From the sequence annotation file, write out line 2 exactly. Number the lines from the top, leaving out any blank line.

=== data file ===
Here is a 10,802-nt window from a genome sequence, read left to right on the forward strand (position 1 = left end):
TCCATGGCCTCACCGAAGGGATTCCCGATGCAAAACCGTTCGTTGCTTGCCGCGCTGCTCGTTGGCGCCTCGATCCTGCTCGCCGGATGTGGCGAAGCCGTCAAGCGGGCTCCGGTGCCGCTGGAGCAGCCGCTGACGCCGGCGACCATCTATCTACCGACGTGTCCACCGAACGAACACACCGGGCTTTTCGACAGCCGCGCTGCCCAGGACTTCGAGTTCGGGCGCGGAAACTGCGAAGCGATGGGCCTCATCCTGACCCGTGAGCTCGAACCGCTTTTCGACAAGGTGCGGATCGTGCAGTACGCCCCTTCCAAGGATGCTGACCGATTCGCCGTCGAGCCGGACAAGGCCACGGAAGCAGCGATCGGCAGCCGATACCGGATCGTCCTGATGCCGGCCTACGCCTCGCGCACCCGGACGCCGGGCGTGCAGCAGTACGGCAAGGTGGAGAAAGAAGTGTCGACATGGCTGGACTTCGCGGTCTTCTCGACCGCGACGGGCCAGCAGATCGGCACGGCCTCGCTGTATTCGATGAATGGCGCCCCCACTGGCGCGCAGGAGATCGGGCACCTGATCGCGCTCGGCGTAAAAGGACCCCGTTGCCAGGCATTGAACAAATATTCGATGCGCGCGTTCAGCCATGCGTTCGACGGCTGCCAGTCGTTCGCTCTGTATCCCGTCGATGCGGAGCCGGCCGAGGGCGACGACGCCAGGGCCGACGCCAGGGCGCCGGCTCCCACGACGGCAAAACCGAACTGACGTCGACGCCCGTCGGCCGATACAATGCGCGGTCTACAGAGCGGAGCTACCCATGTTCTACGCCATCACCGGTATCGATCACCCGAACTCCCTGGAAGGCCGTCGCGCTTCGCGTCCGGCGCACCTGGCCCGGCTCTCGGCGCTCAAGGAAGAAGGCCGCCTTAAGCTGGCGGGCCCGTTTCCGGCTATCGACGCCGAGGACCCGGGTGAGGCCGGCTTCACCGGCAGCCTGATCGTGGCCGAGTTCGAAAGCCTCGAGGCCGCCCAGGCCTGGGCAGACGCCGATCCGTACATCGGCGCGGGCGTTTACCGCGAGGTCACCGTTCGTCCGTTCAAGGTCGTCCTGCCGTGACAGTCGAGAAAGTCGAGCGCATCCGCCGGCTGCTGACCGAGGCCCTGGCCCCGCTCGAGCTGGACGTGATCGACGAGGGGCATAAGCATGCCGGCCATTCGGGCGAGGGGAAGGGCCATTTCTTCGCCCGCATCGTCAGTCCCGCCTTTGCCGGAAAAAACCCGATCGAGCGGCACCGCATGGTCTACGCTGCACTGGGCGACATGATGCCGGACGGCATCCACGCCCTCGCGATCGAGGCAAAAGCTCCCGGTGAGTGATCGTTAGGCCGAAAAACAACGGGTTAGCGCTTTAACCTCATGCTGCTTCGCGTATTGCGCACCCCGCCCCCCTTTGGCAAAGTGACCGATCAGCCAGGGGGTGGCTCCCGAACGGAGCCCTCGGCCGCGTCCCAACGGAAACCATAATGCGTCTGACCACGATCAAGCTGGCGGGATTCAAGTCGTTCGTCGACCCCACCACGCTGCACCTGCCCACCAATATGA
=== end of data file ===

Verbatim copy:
TCCATGGCCTCACCGAAGGGATTCCCGATGCAAAACCGTTCGTTGCTTGCCGCGCTGCTCGTTGGCGCCTCGATCCTGCTCGCCGGATGTGGCGAAGCCGTCAAGCGGGCTCCGGTGCCGCTGGAGCAGCCGCTGACGCCGGCGACCATCTATCTACCGACGTGTCCACCGAACGAACACACCGGGCTTTTCGACAGCCGCGCTGCCCAGGACTTCGAGTTCGGGCGCGGAAACTGCGAAGCGATGGGCCTCATCCTGACCCGTGAGCTCGAACCGCTTTTCGACAAGGTGCGGATCGTGCAGTACGCCCCTTCCAAGGATGCTGACCGATTCGCCGTCGAGCCGGACAAGGCCACGGAAGCAGCGATCGGCAGCCGATACCGGATCGTCCTGATGCCGGCCTACGCCTCGCGCACCCGGACGCCGGGCGTGCAGCAGTACGGCAAGGTGGAGAAAGAAGTGTCGACATGGCTGGACTTCGCGGTCTTCTCGACCGCGACGGGCCAGCAGATCGGCACGGCCTCGCTGTATTCGATGAATGGCGCCCCCACTGGCGCGCAGGAGATCGGGCACCTGATCGCGCTCGGCGTAAAAGGACCCCGTTGCCAGGCATTGAACAAATATTCGATGCGCGCGTTCAGCCATGCGTTCGACGGCTGCCAGTCGTTCGCTCTGTATCCCGTCGATGCGGAGCCGGCCGAGGGCGACGACGCCAGGGCCGACGCCAGGGCGCCGGCTCCCACGACGGCAAAACCGAACTGACGTCGACGCCCGTCGGCCGATACAATGCGCGGTCTACAGAGCGGAGCTACCCATGTTCTACGCCATCACCGGTATCGATCACCCGAACTCCCTGGAAGGCCGTCGCGCTTCGCGTCCGGCGCACCTGGCCCGGCTCTCGGCGCTCAAGGAAGAAGGCCGCCTTAAGCTGGCGGGCCCGTTTCCGGCTATCGACGCCGAGGACCCGGGTGAGGCCGGCTTCACCGGCAGCCTGATCGTGGCCGAGTTCGAAAGCCTCGAGGCCGCCCAGGCCTGGGCAGACGCCGATCCGTACATCGGCGCGGGCGTTTACCGCGAGGTCACCGTTCGTCCGTTCAAGGTCGTCCTGCCGTGACAGTCGAGAAAGTCGAGCGCATCCGCCGGCTGCTGACCGAGGCCCTGGCCCCGCTCGAGCTGGACGTGATCGACGAGGGGCATAAGCATGCCGGCCATTCGGGCGAGGGGAAGGGCCATTTCTTCGCCCGCATCGTCAGTCCCGCCTTTGCCGGAAAAAACCCGATCGAGCGGCACCGCATGGTCTACGCTGCACTGGGCGACATGATGCCGGACGGCATCCACGCCCTCGCGATCGAGGCAAAAGCTCCCGGTGAGTGATCGTTAGGCCGAAAAACAACGGGTTAGCGCTTTAACCTCATGCTGCTTCGCGTATTGCGCACCCCGCCCCCCTTTGGCAAAGTGACCGATCAGCCAGGGGGTGGCTCCCGAACGGAGCCCTCGGCCGCGTCCCAACGGAAACCATAATGCGTCTGACCACGATCAAGCTGGCGGGATTCAAGTCGTTCGTCGACCCCACCACGCTGCACCTGCCCACCAATATGA